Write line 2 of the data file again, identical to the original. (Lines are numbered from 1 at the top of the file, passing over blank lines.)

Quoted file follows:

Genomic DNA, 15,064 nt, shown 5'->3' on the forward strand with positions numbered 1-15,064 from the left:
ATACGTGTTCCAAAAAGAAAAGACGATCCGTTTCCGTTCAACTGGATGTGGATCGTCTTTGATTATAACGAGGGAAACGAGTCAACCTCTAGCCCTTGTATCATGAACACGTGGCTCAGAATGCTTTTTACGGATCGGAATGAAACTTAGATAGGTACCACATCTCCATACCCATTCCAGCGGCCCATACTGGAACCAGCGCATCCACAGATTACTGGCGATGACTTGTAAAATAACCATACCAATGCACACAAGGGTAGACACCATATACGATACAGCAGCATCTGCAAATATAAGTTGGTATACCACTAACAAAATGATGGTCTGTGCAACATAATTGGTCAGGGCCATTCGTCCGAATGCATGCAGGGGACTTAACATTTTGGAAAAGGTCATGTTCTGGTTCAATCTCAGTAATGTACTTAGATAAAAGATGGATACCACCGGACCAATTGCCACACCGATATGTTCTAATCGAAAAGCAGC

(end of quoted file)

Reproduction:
ATACGTGTTCCAAAAAGAAAAGACGATCCGTTTCCGTTCAACTGGATGTGGATCGTCTTTGATTATAACGAGGGAAACGAGTCAACCTCTAGCCCTTGTATCATGAACACGTGGCTCAGAATGCTTTTTACGGATCGGAATGAAACTTAGATAGGTACCACATCTCCATACCCATTCCAGCGGCCCATACTGGAACCAGCGCATCCACAGATTACTGGCGATGACTTGTAAAATAACCATACCAATGCACACAAGGGTAGACACCATATACGATACAGCAGCATCTGCAAATATAAGTTGGTATACCACTAACAAAATGATGGTCTGTGCAACATAATTGGTCAGGGCCATTCGTCCGAATGCATGCAGGGGACTTAACATTTTGGAAAAGGTCATGTTCTGGTTCAATCTCAGTAATGTACTTAGATAAAAGATGGATACCACCGGACCAATTGCCACACCGATATGTTCTAATCGAAAAGCAGC